I wrote this on my infrequently posted to “writing about photography” blog.
Photographers, especially the newfangled internet age, history-clueless ones, love to glorify the “moment”. A term loaded with sentimentality and nostalgia, and intrinsically entwined with a sense of faux understanding of the most simple of photographic principles.
We understand, cameras work quickly. Moments are moments, minutes are minutes, and months are months. When was the last time, outside of a sexual encounter that you truly experienced one definite “moment” of ecstasy, especially with a plastic/metal device in your hands? A moment is not a measure of time, and it is not a measure of quality. I am c̶o̶n̶s̶t̶a̶n̶t̶l̶y̶ ̶a̶s̶t̶o̶n̶i̶s̶h̶e̶d̶ ̶b̶y̶ fucking bored with how many of these “once in a lifetime”, unique, starry-eyed, cross-processed, grain-laden, girl-in-high-waisted-shorts, moments are exactly the same.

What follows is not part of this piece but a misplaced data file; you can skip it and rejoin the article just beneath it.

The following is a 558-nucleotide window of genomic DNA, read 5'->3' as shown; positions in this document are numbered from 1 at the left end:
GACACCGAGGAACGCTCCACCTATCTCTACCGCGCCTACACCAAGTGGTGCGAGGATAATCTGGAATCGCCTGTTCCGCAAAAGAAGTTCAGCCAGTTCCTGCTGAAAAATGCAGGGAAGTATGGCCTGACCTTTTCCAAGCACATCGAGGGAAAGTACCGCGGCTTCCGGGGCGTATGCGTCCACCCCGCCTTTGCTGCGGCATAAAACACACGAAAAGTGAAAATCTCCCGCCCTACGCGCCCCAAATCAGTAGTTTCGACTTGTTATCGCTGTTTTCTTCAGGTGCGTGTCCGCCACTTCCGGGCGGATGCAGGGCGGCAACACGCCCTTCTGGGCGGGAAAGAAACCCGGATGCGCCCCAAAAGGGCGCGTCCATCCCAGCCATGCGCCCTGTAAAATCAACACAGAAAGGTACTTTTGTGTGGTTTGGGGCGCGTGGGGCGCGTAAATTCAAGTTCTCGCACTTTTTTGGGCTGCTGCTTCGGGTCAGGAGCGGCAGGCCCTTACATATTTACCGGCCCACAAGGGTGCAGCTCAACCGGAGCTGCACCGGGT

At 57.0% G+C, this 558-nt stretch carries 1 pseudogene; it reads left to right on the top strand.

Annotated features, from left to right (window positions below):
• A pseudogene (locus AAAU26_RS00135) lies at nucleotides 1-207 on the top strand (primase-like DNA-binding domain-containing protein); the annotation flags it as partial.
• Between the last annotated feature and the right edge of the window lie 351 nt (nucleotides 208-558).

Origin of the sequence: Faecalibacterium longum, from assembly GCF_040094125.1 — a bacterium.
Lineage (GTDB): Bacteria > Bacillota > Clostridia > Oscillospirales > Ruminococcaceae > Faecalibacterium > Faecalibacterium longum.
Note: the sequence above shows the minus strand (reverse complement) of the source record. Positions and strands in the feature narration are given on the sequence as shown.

The phenomenology of “the moment” is an outdated wolf in sheep’s clothing. “The Moment” with a capital M was a new concept when the cost of entry into the photographic medium was high, in both theoretical knowledge, as well as finance. Photography is no longer a privileged medium and, I believe, to be taken seriously we should stop treating it as such.
It has been democratized, for better or for worse (that’s not really any one person’s decision, or right to opine over…to do so would be very pretentious and entitled.). It is not dying, it is not some Mighty-Morphin’™ creature, it’s a means to put an image on a display media.
Compartmentalizing an entire medium and science of imaging into trite, saccharine soundbites doesn’t serve any positive purpose; and we would all be better off by not trying to put our personal aesthetic preferences into a box before we even have the proper vocabulary to describe them ourselves.